Making An Ass Out of You and I

"When you took a project management job, it was an internal job transfer, right?"

I stared at the screen of my phone when I got that text message because I honestly was unsure how to even respond. The person who sent me this question has known me for half of my life, but in that one sentence – that one question – I was reminded how little she has asked me about things like my job and how much she has guessed based on ….based on, I’m not sure what.

What made this even worse? I think she was trying to use me as an example of how to break into project management to a friend who has a degree in something like geology, and is now trying to figure out what non-academic jobs it transfers to. In talking to him, she thought of me and how I got into project management.

Wow. And, uhm….no.

How do I, in text, explain that first off, I had a computer science degree and went into the technology field after college — I didn’t enter technology with a degree that didn’t match. The barrier that would have caused was not applicable in my situation. Then, I would have to explain how project management was viewed as a skill – just like troubleshooting hardware – that we were all expected to have as part of our jobs. And if you were a manager, you were expected to be able to manage large scale projects along with your day job. We did not employ anyone who had a full-time job as project manager.

After laying the groundwork, I’d then have to explain how the two contract roles I took were titled Project Manager, but they were actually an IT consultant role with project management as part of it. I had to be an IT person first and foremost because the skill I brought to the table was my experience with technology and software…..oh yeah, and once we got the technology and all sorted out, I would need to make it happen. My last job, while strictly a project manager, was not my desired role. I only took that one because the job market sucked, and I needed the job and money – so took it.

Lastly, I’d have to make sure she realized that I am not a project manager now – but a development manager. Sure, I may manage a project as part of my skill set – but again, secondary focus to what my job is.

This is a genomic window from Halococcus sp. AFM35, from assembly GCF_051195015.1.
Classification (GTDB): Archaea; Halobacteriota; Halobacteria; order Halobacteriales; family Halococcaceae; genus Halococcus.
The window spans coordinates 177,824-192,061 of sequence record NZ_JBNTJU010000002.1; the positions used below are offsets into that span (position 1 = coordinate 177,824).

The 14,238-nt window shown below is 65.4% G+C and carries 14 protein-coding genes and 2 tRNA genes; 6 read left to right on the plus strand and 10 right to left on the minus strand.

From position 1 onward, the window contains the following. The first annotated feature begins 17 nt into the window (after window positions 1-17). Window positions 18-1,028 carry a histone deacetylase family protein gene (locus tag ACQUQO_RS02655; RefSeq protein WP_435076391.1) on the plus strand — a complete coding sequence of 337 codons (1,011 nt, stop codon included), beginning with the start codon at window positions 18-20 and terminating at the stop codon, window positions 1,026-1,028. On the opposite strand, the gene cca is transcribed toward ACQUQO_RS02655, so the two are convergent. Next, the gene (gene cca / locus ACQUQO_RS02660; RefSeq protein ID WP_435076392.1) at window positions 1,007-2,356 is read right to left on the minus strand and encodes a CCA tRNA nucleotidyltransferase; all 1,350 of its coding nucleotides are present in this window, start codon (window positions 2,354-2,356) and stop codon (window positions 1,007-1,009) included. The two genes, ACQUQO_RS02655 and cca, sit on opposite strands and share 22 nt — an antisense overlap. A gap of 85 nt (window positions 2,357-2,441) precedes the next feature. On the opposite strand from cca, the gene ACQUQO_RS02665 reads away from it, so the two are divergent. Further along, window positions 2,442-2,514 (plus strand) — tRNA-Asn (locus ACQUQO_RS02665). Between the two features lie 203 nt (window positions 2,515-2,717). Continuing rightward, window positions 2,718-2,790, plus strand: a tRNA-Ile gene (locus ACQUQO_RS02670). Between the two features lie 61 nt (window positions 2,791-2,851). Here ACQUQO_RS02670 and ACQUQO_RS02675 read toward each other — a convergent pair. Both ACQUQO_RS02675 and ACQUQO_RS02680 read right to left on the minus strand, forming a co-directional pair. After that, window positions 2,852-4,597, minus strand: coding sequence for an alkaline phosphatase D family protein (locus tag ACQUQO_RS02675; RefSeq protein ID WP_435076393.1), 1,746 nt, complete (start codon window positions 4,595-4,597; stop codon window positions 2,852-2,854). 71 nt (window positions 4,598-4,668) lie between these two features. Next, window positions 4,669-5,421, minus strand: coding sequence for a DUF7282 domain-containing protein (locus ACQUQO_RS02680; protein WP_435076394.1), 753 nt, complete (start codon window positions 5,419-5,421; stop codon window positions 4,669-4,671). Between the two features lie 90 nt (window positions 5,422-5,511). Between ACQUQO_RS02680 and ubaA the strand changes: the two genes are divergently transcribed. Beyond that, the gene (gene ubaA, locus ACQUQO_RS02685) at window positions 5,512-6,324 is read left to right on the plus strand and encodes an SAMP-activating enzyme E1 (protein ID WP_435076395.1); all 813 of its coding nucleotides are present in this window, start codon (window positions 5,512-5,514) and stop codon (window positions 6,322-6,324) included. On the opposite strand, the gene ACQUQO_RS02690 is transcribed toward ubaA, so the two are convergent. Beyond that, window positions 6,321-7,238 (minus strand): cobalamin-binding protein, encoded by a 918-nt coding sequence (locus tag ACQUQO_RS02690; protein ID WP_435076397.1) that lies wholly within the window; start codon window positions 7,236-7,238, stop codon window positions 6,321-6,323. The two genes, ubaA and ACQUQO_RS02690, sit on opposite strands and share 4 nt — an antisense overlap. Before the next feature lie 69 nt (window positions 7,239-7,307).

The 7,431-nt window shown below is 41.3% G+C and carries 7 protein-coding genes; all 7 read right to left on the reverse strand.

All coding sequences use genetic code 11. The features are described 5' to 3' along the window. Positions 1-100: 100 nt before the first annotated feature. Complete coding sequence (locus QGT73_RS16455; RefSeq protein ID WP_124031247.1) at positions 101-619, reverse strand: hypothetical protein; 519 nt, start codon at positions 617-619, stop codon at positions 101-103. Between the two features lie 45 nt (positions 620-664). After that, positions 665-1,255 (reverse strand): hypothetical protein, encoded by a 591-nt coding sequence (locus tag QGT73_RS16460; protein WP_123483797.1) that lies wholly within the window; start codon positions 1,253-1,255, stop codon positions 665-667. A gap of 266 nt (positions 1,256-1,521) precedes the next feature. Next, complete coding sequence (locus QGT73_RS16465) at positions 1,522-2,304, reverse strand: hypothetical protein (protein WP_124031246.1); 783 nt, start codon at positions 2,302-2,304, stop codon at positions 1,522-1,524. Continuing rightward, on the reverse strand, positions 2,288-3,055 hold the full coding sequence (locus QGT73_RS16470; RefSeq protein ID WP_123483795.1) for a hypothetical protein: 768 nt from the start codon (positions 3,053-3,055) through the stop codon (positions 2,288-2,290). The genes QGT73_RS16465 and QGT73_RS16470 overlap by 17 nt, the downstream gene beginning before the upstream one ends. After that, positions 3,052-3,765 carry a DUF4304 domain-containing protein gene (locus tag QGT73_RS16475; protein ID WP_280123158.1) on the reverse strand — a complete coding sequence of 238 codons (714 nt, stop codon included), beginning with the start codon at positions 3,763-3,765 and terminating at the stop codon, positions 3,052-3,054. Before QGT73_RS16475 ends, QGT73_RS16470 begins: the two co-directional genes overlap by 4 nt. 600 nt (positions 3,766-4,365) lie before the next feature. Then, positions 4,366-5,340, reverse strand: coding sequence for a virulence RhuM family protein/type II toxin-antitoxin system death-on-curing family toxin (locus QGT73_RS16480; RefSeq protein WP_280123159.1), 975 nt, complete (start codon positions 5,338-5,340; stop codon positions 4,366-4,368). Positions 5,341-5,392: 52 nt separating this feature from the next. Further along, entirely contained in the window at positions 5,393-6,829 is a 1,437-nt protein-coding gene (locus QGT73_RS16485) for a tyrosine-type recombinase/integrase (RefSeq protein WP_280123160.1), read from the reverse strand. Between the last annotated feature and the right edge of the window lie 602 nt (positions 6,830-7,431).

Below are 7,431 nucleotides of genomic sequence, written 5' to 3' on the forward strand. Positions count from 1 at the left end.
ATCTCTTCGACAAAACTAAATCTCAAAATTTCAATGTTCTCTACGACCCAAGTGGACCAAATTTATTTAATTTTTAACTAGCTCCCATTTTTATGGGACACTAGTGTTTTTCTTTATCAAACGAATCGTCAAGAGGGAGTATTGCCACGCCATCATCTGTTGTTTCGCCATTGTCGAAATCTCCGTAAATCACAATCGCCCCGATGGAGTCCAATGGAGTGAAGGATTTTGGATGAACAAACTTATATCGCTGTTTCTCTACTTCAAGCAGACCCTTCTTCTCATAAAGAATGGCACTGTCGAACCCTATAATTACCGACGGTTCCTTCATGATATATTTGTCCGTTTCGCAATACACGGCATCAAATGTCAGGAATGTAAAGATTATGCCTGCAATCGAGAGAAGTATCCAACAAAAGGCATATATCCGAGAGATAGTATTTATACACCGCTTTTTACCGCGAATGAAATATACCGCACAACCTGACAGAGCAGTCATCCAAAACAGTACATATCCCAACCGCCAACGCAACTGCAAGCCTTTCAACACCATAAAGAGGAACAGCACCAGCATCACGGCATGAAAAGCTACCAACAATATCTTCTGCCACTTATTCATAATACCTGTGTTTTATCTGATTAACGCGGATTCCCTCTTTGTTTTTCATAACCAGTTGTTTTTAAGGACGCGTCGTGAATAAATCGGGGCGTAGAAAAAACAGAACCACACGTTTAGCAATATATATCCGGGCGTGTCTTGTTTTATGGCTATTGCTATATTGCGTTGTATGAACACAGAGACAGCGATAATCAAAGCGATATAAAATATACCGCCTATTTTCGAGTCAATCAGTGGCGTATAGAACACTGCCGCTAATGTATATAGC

After staring at the screen a bit more as I’m thinking about all of the things, I responded to a few work emails as I mulled over about how to respond. In the end, I simply wrote:

"I’m not the best example of how to get into project management given I only got into it directly after the job market went to shit. Before that, it was always something my IT jobs expected I had as a skill set just like my current job does. If he wants to do project management, tell him to look into getting a PMP."

A few minutes after I sent this, her response was, "oh…"

While I hope that "oh" is code for, "oh shit, my assumptions about your career and how you got the skills was really wrong – maybe I should talk to you more about things so that when I’m using you and your experience to provide career advice that I actually know if it is applicable to the situation my friends are in."

Sadly, I think the "oh" was more that she was now going to have to figure out how to be the expert without my help or her own misinformation.

Guess that’s the sad situation you find yourself in when you assume instead of really know someone.

I think she should really be saddened more about how little she really does know about me – even though we have been "friends" for half of our lives.

What do you think?